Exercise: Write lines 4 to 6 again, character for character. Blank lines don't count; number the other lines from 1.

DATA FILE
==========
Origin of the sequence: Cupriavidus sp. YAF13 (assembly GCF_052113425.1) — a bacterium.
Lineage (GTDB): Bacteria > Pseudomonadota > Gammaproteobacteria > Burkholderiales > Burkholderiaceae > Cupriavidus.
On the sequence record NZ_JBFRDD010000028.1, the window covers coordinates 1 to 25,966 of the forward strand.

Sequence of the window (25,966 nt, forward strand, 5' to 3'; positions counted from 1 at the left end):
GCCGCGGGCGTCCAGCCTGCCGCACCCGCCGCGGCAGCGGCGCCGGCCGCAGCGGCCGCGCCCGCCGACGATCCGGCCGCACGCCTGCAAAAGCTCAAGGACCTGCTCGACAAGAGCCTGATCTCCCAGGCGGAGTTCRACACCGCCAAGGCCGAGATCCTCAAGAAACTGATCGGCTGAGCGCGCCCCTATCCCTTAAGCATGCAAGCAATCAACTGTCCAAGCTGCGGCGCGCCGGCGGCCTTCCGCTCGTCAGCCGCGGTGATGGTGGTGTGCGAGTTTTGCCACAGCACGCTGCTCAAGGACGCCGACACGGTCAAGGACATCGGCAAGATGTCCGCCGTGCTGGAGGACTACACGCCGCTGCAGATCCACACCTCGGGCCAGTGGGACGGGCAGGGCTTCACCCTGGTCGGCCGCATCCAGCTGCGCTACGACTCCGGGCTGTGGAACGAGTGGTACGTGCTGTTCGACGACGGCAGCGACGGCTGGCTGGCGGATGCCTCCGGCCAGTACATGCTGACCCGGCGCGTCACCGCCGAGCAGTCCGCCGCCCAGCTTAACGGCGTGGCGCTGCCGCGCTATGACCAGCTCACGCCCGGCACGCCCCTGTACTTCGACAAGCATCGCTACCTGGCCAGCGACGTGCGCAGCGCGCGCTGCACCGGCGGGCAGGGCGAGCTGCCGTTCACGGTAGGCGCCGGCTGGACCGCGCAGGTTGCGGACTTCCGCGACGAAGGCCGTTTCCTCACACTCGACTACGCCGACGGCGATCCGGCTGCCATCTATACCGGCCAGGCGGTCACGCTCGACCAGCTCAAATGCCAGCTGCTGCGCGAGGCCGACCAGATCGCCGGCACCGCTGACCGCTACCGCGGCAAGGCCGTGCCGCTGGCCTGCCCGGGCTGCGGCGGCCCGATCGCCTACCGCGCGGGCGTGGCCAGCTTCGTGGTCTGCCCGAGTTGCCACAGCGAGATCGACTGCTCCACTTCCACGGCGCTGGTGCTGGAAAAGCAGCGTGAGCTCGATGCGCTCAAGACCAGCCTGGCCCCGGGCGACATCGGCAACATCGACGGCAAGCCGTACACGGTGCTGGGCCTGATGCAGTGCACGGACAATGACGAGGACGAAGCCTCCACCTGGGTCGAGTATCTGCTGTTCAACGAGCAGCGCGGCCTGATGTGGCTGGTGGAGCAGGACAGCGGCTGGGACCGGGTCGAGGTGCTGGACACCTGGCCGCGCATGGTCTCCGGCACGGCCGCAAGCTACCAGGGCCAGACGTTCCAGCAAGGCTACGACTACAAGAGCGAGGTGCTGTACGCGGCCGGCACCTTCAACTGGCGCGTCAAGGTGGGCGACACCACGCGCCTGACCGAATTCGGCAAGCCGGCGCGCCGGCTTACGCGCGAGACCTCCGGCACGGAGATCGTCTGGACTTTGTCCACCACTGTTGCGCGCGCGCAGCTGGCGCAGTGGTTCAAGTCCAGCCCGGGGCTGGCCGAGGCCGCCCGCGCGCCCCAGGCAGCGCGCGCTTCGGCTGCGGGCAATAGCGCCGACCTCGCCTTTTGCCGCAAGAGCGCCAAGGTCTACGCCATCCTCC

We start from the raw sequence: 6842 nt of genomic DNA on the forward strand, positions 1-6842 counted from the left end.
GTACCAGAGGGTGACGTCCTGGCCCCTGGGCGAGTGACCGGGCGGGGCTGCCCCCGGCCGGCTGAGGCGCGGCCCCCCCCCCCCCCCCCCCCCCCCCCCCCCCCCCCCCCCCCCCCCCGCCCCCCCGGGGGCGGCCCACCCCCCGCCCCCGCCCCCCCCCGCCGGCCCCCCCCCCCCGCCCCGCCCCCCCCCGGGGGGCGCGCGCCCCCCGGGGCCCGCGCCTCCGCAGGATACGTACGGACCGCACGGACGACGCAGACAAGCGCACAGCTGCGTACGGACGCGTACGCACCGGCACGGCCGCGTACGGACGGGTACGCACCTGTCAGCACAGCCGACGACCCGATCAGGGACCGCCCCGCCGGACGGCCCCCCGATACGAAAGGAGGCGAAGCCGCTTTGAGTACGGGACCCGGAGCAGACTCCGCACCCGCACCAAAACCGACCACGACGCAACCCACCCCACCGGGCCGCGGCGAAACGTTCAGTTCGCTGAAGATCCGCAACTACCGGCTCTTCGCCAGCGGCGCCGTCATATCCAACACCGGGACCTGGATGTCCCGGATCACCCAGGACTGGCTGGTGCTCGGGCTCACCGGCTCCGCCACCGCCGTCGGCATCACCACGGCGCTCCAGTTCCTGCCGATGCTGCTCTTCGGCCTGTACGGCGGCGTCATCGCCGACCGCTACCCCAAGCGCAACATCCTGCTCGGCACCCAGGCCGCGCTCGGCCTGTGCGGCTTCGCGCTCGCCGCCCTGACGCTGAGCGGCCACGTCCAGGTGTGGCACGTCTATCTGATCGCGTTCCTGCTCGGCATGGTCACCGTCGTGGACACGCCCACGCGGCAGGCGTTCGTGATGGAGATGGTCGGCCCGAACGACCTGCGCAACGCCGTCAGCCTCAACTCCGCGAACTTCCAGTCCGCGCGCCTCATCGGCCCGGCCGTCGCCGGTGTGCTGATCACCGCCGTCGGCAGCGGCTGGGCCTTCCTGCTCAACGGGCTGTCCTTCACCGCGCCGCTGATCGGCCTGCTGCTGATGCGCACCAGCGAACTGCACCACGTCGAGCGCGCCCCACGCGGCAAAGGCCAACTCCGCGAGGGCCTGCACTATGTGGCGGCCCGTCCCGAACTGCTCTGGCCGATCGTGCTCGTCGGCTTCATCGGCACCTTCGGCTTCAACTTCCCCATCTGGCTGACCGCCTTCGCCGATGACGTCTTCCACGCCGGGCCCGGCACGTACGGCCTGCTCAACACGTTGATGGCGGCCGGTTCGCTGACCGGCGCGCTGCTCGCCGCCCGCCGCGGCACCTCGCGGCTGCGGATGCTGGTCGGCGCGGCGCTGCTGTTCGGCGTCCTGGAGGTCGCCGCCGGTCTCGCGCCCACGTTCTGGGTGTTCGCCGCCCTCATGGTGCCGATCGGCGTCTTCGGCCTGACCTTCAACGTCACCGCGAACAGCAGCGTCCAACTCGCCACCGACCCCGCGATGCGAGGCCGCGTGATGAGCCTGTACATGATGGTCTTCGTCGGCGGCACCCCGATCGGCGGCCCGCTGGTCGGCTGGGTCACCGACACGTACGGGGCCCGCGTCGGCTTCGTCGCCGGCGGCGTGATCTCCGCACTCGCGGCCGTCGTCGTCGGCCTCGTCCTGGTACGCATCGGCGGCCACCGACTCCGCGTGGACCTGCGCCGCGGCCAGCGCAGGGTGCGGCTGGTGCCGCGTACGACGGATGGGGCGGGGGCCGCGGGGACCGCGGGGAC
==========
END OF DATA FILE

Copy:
Sequence of the window (25,966 nt, forward strand, 5' to 3'; positions counted from 1 at the left end):
GCCGCGGGCGTCCAGCCTGCCGCACCCGCCGCGGCAGCGGCGCCGGCCGCAGCGGCCGCGCCCGCCGACGATCCGGCCGCACGCCTGCAAAAGCTCAAGGACCTGCTCGACAAGAGCCTGATCTCCCAGGCGGAGTTCRACACCGCCAAGGCCGAGATCCTCAAGAAACTGATCGGCTGAGCGCGCCCCTATCCCTTAAGCATGCAAGCAATCAACTGTCCAAGCTGCGGCGCGCCGGCGGCCTTCCGCTCGTCAGCCGCGGTGATGGTGGTGTGCGAGTTTTGCCACAGCACGCTGCTCAAGGACGCCGACACGGTCAAGGACATCGGCAAGATGTCCGCCGTGCTGGAGGACTACACGCCGCTGCAGATCCACACCTCGGGCCAGTGGGACGGGCAGGGCTTCACCCTGGTCGGCCGCATCCAGCTGCGCTACGACTCCGGGCTGTGGAACGAGTGGTACGTGCTGTTCGACGACGGCAGCGACGGCTGGCTGGCGGATGCCTCCGGCCAGTACATGCTGACCCGGCGCGTCACCGCCGAGCAGTCCGCCGCCCAGCTTAACGGCGTGGCGCTGCCGCGCTATGACCAGCTCACGCCCGGCACGCCCCTGTACTTCGACAAGCATCGCTACCTGGCCAGCGACGTGCGCAGCGCGCGCTGCACCGGCGGGCAGGGCGAGCTGCCGTTCACGGTAGGCGCCGGCTGGACCGCGCAGGTTGCGGACTTCCGCGACGAAGGCCGTTTCCTCACACTCGACTACGCCGACGGCGATCCGGCTGCCATCTATACCGGCCAGGCGGTCACGCTCGACCAGCTCAAATGCCAGCTGCTGCGCGAGGCCGACCAGATCGCCGGCACCGCTGACCGCTACCGCGGCAAGGCCGTGCCGCTGGCCTGCCCGGGCTGCGGCGGCCCGATCGCCTACCGCGCGGGCGTGGCCAGCTTCGTGGTCTGCCCGAGTTGCCACAGCGAGATCGACTGCTCCACTTCCACGGCGCTGGTGCTGGAAAAGCAGCGTGAGCTCGATGCGCTCAAGACCAGCCTGGCCCCGGGCGACATCGGCAACATCGACGGCAAGCCGTACACGGTGCTGGGCCTGATGCAGTGCACGGACAATGACGAGGACGAAGCCTCCACCTGGGTCGAGTATCTGCTGTTCAACGAGCAGCGCGGCCTGATGTGGCTGGTGGAGCAGGACAGCGGCTGGGACCGGGTCGAGGTGCTGGACACCTGGCCGCGCATGGTCTCCGGCACGGCCGCAAGCTACCAGGGCCAGACGTTCCAGCAAGGCTACGACTACAAGAGCGAGGTGCTGTACGCGGCCGGCACCTTCAACTGGCGCGTCAAGGTGGGCGACACCACGCGCCTGACCGAATTCGGCAAGCCGGCGCGCCGGCTTACGCGCGAGACCTCCGGCACGGAGATCGTCTGGACTTTGTCCACCACTGTTGCGCGCGCGCAGCTGGCGCAGTGGTTCAAGTCCAGCCCGGGGCTGGCCGAGGCCGCCCGCGCGCCCCAGGCAGCGCGCGCTTCGGCTGCGGGCAATAGCGCCGACCTCGCCTTTTGCCGCAAGAGCGCCAAGGTCTACGCCATCCTCC

We start from the raw sequence: 6842 nt of genomic DNA on the forward strand, positions 1-6842 counted from the left end.